U.S. oil refineries landscape changing

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[email protected] Make sure to check out the latest issue of Energy Digital magazine U.S. refining capacity increased since 2000 as capacity additio...

Make sure to check out the latest issue of Energy Digital magazine 

U.S. refining capacity increased since 2000 as capacity additions outpaced the loss of capacity from three major refinery closures. Yet the number of refineries and companies both declined over the same period, as the concentration of refining capacity among the top five companies increased from 38 percent in 2000 to 44 percent in 2013.

Ownership of U.S. refinery capacity changed substantially in recent years, notwithstanding relatively slow changes in refinery capacity and the number of companies involved in the refining sector. An examination of company-level information and transactional data since 2000 shows both consolidation and dispersion. Almost 40 percent of large refiners (i.e., those with at least 1 percent of total U.S. capacity) in 2000 had exited the industry by mid-year 2013.

Many refining companies changed substantially between 2000 and mid-year 2013. Some key themes are:

  • Specialization. Several large oil and gas producers with refining operations, including Marathon Oil Corp. and ConocoPhillips, transferred their refining assets to stand-alone refining companies.
  • Refocus away from refining. Some companies demonstrated a lessened commitment to refining. BP and Chevron reduced their refining capacity (by 23 percent and 10 percent, respectively), but stopped well short of exiting refining. Total, Exxon Mobil, and Access Industries had slight reductions in U.S. refining capacity (5 percent, 3 percent, and 2 percent, respectively).
  • Refocus on refining. Other companies had noticeable increases in capacity. Valero and the joint ventures Motiva (Shell and Saudi Refining) and Deer Park (Shell and Mexico's PMI Norteamerica) increased refining capacity by 277 percent, 23 percent, and 20 percent, respectively. Valero grew through acquiring companies and assets, while Motiva grew through investing in its assets, chiefly the expansion of the Port Arthur, Texas refinery, which is now the largest refinery in the United States.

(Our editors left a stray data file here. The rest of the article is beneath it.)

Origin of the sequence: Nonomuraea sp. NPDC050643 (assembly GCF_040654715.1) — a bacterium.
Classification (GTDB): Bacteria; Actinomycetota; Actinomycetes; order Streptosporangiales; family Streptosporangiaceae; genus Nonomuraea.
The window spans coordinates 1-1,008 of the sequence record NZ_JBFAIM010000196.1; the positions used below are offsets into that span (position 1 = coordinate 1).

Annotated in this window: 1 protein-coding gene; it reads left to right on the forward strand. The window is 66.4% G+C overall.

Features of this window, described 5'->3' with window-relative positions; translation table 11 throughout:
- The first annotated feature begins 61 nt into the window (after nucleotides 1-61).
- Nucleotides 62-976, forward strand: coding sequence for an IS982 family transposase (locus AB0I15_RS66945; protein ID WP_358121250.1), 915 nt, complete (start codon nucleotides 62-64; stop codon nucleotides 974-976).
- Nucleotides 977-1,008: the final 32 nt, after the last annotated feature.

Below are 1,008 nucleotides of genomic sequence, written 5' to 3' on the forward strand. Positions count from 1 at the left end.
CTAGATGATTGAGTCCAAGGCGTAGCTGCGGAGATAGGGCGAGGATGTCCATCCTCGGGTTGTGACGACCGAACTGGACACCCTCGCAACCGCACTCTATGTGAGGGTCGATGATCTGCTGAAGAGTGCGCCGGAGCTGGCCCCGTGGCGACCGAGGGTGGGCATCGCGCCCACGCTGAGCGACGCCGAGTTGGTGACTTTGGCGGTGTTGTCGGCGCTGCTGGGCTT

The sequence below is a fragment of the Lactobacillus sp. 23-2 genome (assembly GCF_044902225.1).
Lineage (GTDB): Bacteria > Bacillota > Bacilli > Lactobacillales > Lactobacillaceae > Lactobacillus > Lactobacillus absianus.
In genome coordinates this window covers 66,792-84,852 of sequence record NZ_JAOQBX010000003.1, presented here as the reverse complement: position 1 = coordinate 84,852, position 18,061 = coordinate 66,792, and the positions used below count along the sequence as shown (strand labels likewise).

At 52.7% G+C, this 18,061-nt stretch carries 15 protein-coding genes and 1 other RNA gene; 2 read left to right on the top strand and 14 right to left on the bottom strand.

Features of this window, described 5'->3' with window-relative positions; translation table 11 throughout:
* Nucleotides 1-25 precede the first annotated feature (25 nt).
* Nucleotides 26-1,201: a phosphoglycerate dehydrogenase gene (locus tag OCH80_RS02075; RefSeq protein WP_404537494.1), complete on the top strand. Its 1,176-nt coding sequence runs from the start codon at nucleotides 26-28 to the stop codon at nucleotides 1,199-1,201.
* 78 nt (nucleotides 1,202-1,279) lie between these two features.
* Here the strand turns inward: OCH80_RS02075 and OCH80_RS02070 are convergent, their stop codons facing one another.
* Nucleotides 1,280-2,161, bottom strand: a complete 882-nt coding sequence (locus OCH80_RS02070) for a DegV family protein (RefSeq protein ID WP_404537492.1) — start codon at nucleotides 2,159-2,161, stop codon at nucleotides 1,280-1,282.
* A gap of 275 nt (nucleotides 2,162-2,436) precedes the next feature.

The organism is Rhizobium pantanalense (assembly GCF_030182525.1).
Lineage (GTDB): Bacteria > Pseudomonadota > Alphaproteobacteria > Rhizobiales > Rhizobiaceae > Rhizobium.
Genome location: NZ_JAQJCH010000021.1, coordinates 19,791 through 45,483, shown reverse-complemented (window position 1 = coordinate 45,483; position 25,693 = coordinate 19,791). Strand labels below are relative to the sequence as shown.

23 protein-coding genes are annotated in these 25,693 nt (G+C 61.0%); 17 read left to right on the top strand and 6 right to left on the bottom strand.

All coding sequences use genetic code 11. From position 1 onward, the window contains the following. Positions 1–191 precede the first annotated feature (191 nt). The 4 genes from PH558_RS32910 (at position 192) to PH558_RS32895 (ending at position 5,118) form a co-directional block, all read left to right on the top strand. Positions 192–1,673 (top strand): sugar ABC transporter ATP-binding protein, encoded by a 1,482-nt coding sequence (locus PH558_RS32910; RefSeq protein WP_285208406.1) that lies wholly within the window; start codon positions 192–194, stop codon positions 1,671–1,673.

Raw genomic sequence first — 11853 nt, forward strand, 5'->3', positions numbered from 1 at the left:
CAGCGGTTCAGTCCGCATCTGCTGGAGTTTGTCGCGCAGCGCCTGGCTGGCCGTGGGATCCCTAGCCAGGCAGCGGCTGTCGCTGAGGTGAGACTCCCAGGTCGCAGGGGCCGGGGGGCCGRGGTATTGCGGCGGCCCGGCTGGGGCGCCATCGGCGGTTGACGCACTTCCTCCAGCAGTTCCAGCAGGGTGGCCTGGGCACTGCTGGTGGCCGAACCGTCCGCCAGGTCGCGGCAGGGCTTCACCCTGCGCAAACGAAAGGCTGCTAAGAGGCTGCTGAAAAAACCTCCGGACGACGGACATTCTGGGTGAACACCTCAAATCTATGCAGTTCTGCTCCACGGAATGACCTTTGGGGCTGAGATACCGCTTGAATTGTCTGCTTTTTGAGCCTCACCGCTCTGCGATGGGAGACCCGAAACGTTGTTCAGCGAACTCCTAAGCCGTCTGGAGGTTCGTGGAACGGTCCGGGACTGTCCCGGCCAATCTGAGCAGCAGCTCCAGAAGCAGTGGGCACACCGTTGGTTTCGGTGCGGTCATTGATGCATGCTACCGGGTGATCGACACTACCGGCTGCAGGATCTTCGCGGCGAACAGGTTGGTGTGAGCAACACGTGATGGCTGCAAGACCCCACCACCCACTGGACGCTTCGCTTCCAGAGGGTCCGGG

• Vertical integration. Delta Air Lines, which owned no refining assets, purchased a refinery from ConocoPhillips and now produces jet fuel for its aircraft along with other petroleum products that it does not consume.

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Historically, integrated companies divested refining assets because their profitability was volatile and relatively low, particularly when compared with oil and gas exploration and production. Purchasers were willing to acquire the divested refining assets at discounted prices. Other companies viewed the potential profitability of the refining sector more favorably, leading them to acquire other companies or assets.

The ownership of refineries today reflects multiple changes since 2000. For example, in January 2000 Tosco (5th-largest U.S. refiner), Conoco (10th-largest U.S. refiner), and Phillips (17th-largest U.S. refiner) were all separate companies, and Suncor had no U.S. refining operations.

Subsequently, Phillips acquired Tosco in 2001, merged with Conoco in 2002 (becoming ConocoPhillips), sold its Denver refinery to Suncor (whereby it entered U.S. refining) in 2003, spun off two of its refineries to create WRB Refining in 2006, sold its metro Philadelphia refinery to Delta Air Lines (whereby Delta entered U.S. refining) in April 2012, and subsequently spun off all of its remaining refineries (except a small Alaska refinery), creating Phillips 66 in May 2012. These and other transactions are noted in EIA's recently updated Genealogy of Major Refiners.

Source: U.S. Energy Information Administration

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